Menstrual cups and menstrual discs sound very similar. And they are. Both have perks to offer if you don’t want to use tampons or pads. But they also have some major differences. Like how they’re inserted and removed. To help us break down what you need to know about menstrual discs vs. cups, we called up Dr. Allegra Cummings, OB-GYN at Weill Cornell Medicine.
Menstrual disc vs menstrual cup: What's the difference?
Both products catch blood during your period. And can be worn for up to 12 hours before they should be taken out. The main difference is their shape: A menstrual disc is a flexible cup-shaped disc. Think: A hula-hoop lined with a plastic bag. It’s flatter than a menstrual cup, which is a bell-shaped, silicone cup with a small handle or tip at the bottom. They also differ when it comes to…
Discs are smaller than menstrual cups, which may be more comfortable for some people, according to Dr. Cummings. Think: Someone who has never given birth or has a lighter flow. “It's not quite as much plastic or material,” she said. Whereas menstrual cups are “a slightly larger cup that goes in the vagina.” Both cups and discs can hold more blood than tampons.
Insertion and removal
A menstrual disc is inserted further into the vaginal canal than a cup is. With the rim sitting behind your pubic bone. A menstrual cup sits further below your cervix and extends into your vaginal canal. Because of that, discs may be messier to remove, according Dr. Cummings. “You've really gotta put your whole hand in and get the little cup,” she said.
Unlike menstrual cups, you can have penetrative sex with a menstrual disc in. Because it sits high enough that neither partner will likely be able to feel it during period sex.
Disposable or reusable
Most discs are disposable, but there are some reusable menstrual disc options. Cups are typically reusable — and some can last up to 10 years.
A box of eight to 12 menstrual discs can cost around $10 to $20 from your local pharmacy. And the average person uses eight menstrual discs per cycle, according to the University of Texas Health Austin. Menstrual cups, on the other hand, can cost up to $40 (also available at the pharmacy). (Reminder: These can be reused during a cycle.)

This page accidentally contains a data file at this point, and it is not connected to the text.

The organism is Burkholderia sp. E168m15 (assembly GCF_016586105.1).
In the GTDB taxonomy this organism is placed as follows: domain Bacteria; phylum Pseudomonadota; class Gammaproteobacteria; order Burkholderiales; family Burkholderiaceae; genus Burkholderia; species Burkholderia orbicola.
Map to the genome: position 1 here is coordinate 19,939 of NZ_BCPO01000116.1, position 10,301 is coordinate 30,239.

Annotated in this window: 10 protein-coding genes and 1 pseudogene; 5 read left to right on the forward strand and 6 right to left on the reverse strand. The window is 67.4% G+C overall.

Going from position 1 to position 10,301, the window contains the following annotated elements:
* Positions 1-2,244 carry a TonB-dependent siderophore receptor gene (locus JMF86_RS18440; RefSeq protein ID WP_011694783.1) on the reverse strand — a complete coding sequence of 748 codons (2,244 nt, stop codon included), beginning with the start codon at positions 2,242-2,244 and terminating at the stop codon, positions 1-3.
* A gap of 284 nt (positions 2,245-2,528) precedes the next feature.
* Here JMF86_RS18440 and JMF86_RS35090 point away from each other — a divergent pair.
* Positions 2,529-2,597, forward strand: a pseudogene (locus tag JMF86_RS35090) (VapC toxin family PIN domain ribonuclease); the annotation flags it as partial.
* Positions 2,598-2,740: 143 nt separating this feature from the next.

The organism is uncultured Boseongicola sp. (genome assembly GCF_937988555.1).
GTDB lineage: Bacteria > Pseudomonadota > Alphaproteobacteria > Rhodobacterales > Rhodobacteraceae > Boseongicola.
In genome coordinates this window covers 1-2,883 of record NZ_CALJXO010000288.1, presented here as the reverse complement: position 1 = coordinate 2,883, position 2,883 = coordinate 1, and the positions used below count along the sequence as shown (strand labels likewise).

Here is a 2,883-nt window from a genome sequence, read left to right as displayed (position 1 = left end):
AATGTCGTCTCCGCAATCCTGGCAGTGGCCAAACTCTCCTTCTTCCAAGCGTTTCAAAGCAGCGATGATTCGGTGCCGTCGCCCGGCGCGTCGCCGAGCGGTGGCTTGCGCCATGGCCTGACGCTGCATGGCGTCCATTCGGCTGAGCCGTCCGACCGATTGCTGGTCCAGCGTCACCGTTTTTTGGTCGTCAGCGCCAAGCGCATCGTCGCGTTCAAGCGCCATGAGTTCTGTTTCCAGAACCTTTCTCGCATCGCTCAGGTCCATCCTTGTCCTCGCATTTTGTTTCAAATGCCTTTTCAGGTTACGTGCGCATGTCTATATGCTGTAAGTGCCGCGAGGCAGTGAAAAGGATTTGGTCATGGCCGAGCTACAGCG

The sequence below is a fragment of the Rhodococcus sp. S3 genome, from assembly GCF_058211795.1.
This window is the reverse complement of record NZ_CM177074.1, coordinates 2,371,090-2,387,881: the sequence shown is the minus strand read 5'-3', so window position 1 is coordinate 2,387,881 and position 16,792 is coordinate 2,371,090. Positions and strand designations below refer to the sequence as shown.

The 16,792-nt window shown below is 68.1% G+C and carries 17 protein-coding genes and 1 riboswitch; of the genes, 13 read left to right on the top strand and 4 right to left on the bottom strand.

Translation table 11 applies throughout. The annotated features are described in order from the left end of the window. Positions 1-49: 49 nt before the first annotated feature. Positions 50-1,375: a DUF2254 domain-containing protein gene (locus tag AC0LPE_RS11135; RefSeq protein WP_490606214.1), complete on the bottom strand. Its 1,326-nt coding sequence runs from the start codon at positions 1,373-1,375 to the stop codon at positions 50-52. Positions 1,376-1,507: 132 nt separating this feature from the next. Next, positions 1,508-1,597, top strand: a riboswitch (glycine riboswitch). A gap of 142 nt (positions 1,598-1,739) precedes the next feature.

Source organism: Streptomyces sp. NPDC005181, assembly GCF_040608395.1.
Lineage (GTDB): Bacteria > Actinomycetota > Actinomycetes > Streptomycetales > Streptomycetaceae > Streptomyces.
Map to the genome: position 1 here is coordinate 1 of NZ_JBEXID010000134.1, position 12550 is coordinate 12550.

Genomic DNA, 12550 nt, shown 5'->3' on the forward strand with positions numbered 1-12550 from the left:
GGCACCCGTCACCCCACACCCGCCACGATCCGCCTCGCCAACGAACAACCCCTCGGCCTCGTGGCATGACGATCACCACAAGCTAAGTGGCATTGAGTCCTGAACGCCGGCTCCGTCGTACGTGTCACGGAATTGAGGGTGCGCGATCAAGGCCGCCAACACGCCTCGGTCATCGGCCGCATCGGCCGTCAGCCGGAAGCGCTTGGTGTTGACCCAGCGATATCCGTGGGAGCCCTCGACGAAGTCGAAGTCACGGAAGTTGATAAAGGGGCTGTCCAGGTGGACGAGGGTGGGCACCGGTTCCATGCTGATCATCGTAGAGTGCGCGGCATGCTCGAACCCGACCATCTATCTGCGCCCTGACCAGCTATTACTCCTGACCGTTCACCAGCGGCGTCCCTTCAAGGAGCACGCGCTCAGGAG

For context: A box of 34 tampons may cost around $10, depending on the brand and where you live. And the average person uses 20 tampons per period.
Got it. So how do I actually use them?
PSA: Always read the instructions on the box. Because different brands might have different guidance. And before you insert either a disc or cup, wash your hands and wet your product (or put some water-based lube on the rim) to make insertion easier. And keep in mind that this might take a little practice. Now let’s break it down…
How to insert a menstrual disc
Fold the menstrual disc by pinching opposite sides of the rim with your thumb and index finger.
Insert the folded disc up and back, like a tampon. Push it as far as you can until it slides into place behind your pubic bone.
To remove it, hook one finger under the rim of the menstrual disc and gently pull it out to empty it.
How to insert a menstrual cup
Insert the cup while keeping it folded, until it naturally pops open inside.
Rotate the cup slightly so it completely opens.
To remove it, grasp the base of the cup that you can reach with your thumb and index finger, then pinch it to break the seal. Pull it down gently and empty it.
How do I know if menstrual discs or menstrual cups are the right choice for me?
You might prefer a disposable menstrual disc if…
You don't want to spend more money upfront on a menstrual cup.
The shape of a menstrual disc works better for your body.
A menstrual cup might be a better option for you if…
You like the idea of a ‘one and done’ purchase.
You want a low-waste period.
You want a less messy insertion and removal process.
At the end of the day, both products are pretty similar. So if you have more specific Qs about what’s right for you and your needs, reach out to your doctor.
Over the years, we've been exposed to different period product alternatives. And it can be uncomfortable or intimidating to transition to a new way of managing your flow. But educating yourself and using what's best for your body and your lifestyle can make a difference.
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